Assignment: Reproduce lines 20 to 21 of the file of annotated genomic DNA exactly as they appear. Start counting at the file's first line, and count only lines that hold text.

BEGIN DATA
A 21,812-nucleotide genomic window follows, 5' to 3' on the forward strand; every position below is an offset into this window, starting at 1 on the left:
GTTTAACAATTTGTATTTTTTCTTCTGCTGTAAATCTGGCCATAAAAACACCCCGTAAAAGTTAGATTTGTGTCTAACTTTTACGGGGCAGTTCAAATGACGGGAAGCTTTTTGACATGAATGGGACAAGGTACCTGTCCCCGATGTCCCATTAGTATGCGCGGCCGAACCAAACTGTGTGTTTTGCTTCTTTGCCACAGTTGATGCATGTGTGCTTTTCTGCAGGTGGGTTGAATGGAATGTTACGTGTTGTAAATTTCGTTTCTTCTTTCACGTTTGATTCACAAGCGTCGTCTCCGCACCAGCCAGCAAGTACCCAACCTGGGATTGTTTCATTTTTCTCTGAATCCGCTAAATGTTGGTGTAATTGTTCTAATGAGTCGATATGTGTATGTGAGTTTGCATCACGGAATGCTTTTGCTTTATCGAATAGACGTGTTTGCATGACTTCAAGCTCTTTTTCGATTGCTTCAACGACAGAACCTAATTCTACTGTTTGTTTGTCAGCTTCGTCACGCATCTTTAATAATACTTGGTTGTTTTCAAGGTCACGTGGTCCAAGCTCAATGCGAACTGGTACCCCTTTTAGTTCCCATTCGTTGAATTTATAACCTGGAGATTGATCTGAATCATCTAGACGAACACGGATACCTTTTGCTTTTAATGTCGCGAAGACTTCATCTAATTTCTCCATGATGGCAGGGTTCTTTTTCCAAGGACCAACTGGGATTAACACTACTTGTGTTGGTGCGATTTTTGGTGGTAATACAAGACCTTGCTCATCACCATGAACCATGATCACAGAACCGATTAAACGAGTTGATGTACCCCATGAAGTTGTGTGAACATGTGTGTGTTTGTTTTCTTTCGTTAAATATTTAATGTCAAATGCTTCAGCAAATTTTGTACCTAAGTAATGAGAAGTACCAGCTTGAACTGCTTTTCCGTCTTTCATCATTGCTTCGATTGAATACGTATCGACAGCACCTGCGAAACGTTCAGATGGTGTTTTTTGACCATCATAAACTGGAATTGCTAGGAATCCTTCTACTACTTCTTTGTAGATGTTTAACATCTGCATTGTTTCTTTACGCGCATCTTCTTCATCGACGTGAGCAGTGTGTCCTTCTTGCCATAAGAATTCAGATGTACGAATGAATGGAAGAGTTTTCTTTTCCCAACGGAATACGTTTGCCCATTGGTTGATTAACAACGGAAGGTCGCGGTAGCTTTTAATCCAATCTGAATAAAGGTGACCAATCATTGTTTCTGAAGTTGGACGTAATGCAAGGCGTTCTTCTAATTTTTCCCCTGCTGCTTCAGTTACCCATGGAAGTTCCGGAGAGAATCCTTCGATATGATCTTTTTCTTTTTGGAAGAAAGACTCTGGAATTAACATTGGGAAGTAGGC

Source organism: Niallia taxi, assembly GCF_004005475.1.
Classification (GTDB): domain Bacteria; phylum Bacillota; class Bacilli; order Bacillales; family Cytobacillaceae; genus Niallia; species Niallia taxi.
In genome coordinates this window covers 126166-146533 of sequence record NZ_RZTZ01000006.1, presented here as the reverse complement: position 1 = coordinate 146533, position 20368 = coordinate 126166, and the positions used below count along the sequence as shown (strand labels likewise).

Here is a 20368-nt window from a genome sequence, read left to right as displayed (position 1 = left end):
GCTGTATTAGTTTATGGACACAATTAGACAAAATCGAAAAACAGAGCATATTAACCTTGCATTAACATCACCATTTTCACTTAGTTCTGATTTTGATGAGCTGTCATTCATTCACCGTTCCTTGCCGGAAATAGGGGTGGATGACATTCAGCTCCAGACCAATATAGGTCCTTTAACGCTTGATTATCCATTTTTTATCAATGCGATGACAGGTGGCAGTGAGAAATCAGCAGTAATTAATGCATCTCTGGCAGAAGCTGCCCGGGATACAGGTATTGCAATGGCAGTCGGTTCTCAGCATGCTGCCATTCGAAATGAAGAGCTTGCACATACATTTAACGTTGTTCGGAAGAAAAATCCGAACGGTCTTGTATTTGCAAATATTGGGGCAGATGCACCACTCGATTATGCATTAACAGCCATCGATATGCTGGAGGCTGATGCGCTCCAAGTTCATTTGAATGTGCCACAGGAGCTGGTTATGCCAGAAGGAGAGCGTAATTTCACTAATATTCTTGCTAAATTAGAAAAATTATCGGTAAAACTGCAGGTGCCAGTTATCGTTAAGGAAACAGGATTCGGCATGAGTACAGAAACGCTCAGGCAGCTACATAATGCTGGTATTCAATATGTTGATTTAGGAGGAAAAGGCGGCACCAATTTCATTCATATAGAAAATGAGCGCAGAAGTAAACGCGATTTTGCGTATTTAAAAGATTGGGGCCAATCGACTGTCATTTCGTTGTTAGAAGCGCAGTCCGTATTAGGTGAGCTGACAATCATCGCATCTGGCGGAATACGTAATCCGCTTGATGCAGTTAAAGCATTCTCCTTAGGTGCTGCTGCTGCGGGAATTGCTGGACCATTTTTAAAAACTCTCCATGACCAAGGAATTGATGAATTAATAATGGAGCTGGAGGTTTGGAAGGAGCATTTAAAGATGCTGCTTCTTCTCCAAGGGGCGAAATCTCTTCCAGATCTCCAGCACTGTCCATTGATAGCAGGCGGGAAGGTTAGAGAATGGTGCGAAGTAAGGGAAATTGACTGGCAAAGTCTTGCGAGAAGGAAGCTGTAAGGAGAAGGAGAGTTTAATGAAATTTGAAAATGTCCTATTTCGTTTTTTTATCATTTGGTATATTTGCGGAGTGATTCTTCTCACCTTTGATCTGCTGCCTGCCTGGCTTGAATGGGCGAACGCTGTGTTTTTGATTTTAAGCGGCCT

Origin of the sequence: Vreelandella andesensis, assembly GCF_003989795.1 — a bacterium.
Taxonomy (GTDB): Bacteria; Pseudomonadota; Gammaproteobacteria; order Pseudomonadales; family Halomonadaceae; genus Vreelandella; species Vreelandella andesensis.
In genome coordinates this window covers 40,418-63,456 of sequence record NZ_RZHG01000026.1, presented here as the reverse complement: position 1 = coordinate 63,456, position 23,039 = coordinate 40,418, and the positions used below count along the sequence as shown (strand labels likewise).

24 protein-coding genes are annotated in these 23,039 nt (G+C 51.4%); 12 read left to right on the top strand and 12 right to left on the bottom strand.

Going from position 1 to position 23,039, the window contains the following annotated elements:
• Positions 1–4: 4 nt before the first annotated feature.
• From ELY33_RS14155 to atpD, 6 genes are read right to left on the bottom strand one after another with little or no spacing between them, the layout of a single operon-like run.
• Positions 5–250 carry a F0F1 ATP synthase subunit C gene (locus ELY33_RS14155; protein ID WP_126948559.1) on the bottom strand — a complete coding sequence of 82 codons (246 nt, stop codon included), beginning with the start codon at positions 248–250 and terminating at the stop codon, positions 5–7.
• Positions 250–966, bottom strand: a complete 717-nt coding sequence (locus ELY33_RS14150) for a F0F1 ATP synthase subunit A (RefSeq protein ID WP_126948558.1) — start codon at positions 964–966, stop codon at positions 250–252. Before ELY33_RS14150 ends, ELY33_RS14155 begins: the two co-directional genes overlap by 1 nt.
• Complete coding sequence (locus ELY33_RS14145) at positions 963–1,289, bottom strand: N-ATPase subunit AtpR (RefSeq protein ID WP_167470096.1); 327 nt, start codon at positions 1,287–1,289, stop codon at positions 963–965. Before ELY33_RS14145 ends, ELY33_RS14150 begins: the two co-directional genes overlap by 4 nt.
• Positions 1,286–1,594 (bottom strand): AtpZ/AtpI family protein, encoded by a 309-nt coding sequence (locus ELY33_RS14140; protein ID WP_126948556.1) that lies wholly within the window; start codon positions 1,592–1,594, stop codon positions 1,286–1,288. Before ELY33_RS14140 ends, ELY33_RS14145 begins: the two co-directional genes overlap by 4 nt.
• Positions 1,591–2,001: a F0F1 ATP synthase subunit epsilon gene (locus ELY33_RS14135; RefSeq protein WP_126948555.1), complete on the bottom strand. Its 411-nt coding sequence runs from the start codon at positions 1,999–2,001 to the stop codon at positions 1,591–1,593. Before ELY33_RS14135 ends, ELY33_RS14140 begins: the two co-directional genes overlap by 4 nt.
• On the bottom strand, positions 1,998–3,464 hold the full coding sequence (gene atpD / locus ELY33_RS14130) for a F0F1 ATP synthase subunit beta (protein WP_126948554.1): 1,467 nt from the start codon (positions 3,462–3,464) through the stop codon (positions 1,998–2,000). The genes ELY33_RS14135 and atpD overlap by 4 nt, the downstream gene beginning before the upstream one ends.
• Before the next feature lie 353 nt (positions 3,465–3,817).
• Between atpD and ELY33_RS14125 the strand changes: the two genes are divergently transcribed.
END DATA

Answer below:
• On the bottom strand, positions 1,998–3,464 hold the full coding sequence (gene atpD / locus ELY33_RS14130) for a F0F1 ATP synthase subunit beta (protein WP_126948554.1): 1,467 nt from the start codon (positions 3,462–3,464) through the stop codon (positions 1,998–2,000). The genes ELY33_RS14135 and atpD overlap by 4 nt, the downstream gene beginning before the upstream one ends.
• Before the next feature lie 353 nt (positions 3,465–3,817).